The problem requires us to find `gcd({lcm({a_i, a_j}) | i < j})`

.

Now, for each **a_i** we can take **a_j(where i < j)** to make a pair.

So the pairs would be like: **(a_i, a_i+1), (a_i, a_i+2), (a_i, a_i+3), ..., (a_i, a_i+k)** // let's assume, **i+k = n**

and we've to find lcm of those pairs

and then gcd of those lcms. [note: we've to do this for each of **a_i**]

Now, let's try write the formula using *gcd* and *lcm* and in a more readable format:

`gcd(lcm(u, v_1), lcm(u, v_2), lcm(u, v_3), ..., lcm(u, v_k))`

....(formula-01) [note: u replaces a_i, v_x replaces a_i+x]

let's say, the result of the formula-01 is **d** i.e. **d | {lcm(u, v_x) | 1 <= x <= k}**

let's write, **d = (p_1 ^ r_1) * (p_2 ^ r_2) * .... * (p_h ^ r_h)**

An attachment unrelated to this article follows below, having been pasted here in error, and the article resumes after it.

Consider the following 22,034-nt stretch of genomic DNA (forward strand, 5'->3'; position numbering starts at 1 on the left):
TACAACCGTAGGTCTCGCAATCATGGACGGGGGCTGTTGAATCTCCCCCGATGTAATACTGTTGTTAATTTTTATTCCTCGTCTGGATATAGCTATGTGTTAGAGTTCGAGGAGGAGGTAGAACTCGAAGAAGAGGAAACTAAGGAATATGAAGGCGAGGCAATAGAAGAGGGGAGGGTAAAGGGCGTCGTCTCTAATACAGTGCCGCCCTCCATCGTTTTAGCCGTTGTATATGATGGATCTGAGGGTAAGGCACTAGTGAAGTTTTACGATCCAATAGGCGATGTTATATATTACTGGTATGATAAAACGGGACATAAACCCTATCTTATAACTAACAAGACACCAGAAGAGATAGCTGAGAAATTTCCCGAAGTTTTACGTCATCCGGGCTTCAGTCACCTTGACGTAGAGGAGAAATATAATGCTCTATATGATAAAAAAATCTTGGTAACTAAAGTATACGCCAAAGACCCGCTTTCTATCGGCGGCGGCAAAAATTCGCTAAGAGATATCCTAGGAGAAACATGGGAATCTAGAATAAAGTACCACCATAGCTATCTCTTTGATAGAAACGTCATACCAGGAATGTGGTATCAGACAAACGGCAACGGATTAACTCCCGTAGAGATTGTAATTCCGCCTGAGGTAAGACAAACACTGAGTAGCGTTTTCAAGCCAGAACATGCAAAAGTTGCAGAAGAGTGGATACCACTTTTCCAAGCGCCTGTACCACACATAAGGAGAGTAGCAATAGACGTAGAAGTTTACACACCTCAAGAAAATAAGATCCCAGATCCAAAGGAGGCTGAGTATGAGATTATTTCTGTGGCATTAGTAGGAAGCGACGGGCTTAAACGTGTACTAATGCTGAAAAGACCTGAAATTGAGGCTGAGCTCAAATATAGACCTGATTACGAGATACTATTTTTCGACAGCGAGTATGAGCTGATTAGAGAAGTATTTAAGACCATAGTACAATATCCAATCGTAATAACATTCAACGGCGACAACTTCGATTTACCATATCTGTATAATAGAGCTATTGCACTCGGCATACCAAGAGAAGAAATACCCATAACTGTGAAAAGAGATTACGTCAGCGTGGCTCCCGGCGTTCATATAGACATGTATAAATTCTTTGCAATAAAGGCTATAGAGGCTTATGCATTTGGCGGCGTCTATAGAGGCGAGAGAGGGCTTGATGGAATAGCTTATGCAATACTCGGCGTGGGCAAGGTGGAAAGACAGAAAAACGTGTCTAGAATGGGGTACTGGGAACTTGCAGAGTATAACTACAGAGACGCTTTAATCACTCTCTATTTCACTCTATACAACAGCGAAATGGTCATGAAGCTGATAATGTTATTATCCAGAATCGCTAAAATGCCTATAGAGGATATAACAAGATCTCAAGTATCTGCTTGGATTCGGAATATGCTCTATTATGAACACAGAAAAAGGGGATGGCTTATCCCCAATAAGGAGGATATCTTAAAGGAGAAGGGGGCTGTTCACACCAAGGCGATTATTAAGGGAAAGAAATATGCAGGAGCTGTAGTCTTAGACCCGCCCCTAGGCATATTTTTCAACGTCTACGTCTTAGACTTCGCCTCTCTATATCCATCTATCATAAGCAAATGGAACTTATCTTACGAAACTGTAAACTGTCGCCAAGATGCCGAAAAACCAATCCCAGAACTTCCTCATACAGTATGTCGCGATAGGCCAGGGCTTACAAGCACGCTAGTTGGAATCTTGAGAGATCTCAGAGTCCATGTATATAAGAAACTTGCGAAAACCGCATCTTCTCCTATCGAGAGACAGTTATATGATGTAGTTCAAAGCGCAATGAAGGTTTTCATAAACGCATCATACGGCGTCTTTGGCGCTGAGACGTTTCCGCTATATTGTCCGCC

*According to definition**(i) for lcm: we take the max power of prime divisors between the two elements**(ii) for gcd: we take the min power of prime divisors between the two elements*

let's assume, **d = du * dv** (so, **du** and **dv** both must be found in each and every lcm pairs)

now, say, **du** contains the primes those are contributed from **u**(note: **u** is common in each pair)

**dv** contains the primes those are not contributed from **u**, so **dv** must be found as a *divisor* in each of **v_x(where 1 <= x <= k)** or we may say **dv | {v_x | 1 <= x <= k)}**.

So, it can be said that,`gcd(lcm(u, v_1), lcm(u, v_2), lcm(u, v_3), .., lcm(u, v_k)) = lcm(u, gcd(v_1, v_2, v_3, ..., v_k))`

...(formula-02)

by using formula(02) we can easily find lcm of each pairs of that contains **a_i**, and then take gcd of those lcms:

**Solution:**

```
let, g[0....n-1] where g[i] denotes gcd(a[i], a[i+1], ..., a[n-1])
let, ans = 0
for i = 0...n-1:
ans = gcd(ans, lcm(a[i], g[i+1]))
print ans
```

The solution link is given here.